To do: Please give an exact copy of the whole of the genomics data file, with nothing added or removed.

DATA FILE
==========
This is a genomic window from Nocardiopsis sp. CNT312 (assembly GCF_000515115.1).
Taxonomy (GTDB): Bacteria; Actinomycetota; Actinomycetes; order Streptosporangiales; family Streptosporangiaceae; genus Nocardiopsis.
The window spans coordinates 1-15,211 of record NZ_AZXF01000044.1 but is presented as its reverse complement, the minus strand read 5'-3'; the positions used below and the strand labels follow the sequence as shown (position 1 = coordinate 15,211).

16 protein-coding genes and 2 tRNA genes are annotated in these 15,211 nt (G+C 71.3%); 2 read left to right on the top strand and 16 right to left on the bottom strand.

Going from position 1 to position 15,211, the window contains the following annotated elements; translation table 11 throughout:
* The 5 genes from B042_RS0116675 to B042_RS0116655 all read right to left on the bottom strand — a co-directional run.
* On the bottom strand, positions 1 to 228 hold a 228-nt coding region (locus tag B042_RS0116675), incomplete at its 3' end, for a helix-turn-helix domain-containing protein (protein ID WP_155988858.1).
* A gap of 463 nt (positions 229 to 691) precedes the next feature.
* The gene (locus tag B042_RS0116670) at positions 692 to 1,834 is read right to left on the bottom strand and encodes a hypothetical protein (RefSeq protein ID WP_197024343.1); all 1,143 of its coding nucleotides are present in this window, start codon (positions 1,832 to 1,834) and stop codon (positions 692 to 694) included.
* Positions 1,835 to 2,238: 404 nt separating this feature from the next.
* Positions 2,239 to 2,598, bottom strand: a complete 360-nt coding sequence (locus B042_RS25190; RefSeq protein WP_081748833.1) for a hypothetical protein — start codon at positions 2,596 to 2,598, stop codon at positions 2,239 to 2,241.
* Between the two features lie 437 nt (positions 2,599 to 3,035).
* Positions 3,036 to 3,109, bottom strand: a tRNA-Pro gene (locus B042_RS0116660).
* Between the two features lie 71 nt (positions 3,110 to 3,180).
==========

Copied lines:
This is a genomic window from Nocardiopsis sp. CNT312 (assembly GCF_000515115.1).
Taxonomy (GTDB): Bacteria; Actinomycetota; Actinomycetes; order Streptosporangiales; family Streptosporangiaceae; genus Nocardiopsis.
The window spans coordinates 1-15,211 of record NZ_AZXF01000044.1 but is presented as its reverse complement, the minus strand read 5'-3'; the positions used below and the strand labels follow the sequence as shown (position 1 = coordinate 15,211).

16 protein-coding genes and 2 tRNA genes are annotated in these 15,211 nt (G+C 71.3%); 2 read left to right on the top strand and 16 right to left on the bottom strand.

Going from position 1 to position 15,211, the window contains the following annotated elements; translation table 11 throughout:
* The 5 genes from B042_RS0116675 to B042_RS0116655 all read right to left on the bottom strand — a co-directional run.
* On the bottom strand, positions 1 to 228 hold a 228-nt coding region (locus tag B042_RS0116675), incomplete at its 3' end, for a helix-turn-helix domain-containing protein (protein ID WP_155988858.1).
* A gap of 463 nt (positions 229 to 691) precedes the next feature.
* The gene (locus tag B042_RS0116670) at positions 692 to 1,834 is read right to left on the bottom strand and encodes a hypothetical protein (RefSeq protein ID WP_197024343.1); all 1,143 of its coding nucleotides are present in this window, start codon (positions 1,832 to 1,834) and stop codon (positions 692 to 694) included.
* Positions 1,835 to 2,238: 404 nt separating this feature from the next.
* Positions 2,239 to 2,598, bottom strand: a complete 360-nt coding sequence (locus B042_RS25190; RefSeq protein WP_081748833.1) for a hypothetical protein — start codon at positions 2,596 to 2,598, stop codon at positions 2,239 to 2,241.
* Between the two features lie 437 nt (positions 2,599 to 3,035).
* Positions 3,036 to 3,109, bottom strand: a tRNA-Pro gene (locus B042_RS0116660).
* Between the two features lie 71 nt (positions 3,110 to 3,180).